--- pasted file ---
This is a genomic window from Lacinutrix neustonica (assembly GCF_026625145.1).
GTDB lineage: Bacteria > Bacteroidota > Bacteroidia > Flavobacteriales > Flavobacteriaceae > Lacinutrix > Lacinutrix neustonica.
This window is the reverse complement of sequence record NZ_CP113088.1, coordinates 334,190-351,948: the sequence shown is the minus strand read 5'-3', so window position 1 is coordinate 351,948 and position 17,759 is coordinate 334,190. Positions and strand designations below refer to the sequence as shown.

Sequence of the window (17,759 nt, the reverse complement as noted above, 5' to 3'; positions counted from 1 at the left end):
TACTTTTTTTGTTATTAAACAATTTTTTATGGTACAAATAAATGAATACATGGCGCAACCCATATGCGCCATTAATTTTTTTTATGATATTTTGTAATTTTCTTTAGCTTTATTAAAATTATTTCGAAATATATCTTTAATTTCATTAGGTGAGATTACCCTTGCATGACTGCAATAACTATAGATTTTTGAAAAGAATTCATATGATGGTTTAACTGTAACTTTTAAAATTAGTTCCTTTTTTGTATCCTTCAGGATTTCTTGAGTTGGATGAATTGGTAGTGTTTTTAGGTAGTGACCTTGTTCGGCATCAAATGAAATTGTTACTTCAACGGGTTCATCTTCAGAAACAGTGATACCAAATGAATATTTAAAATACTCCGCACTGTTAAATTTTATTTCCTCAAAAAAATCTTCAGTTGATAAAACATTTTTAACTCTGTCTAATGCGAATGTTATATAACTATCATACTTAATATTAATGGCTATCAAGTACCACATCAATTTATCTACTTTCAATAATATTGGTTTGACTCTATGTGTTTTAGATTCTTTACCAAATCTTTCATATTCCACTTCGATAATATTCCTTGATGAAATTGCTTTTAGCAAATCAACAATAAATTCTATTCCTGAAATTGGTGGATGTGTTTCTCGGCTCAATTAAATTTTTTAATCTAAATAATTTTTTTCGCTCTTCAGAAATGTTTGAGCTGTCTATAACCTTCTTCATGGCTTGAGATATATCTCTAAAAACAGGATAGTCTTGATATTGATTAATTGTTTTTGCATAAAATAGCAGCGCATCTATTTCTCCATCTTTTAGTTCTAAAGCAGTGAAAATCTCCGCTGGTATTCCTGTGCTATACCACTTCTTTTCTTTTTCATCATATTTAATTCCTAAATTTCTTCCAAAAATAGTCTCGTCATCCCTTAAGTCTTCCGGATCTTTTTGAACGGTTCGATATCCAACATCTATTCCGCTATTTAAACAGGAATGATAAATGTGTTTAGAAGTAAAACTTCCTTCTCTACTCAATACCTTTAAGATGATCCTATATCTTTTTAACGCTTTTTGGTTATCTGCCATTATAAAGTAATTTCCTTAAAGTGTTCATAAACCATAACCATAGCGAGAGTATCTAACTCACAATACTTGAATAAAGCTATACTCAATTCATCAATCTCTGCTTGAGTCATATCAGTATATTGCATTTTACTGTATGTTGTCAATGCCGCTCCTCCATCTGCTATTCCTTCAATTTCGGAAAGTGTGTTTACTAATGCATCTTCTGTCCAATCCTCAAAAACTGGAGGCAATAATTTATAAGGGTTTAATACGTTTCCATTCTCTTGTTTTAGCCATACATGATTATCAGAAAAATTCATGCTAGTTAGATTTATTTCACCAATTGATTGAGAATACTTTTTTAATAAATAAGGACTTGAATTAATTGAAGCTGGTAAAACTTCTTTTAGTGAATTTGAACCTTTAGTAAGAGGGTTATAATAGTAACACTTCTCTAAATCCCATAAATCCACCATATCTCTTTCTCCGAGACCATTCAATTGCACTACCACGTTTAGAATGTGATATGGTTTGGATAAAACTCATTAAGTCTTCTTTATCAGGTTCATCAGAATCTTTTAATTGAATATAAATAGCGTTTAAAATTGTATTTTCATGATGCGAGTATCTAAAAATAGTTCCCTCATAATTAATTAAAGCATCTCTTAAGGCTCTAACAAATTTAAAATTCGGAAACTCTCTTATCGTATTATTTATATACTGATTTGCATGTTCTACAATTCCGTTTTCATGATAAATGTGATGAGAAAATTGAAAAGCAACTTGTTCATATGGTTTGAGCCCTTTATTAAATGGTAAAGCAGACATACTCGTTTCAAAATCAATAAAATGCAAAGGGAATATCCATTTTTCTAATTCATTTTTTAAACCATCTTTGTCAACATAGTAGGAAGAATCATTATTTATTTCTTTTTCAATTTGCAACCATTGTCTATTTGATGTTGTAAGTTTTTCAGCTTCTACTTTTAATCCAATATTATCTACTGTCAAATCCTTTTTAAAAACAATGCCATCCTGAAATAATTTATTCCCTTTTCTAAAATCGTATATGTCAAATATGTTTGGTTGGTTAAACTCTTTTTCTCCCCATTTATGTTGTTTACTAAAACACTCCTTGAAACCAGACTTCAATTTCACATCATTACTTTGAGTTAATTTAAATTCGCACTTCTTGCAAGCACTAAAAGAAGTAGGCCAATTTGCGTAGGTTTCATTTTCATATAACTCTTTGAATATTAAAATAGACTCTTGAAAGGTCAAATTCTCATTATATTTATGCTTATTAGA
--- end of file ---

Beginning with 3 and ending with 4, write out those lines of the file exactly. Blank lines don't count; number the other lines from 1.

This window is the reverse complement of sequence record NZ_CP113088.1, coordinates 334,190-351,948: the sequence shown is the minus strand read 5'-3', so window position 1 is coordinate 351,948 and position 17,759 is coordinate 334,190. Positions and strand designations below refer to the sequence as shown.

Sequence of the window (17,759 nt, the reverse complement as noted above, 5' to 3'; positions counted from 1 at the left end):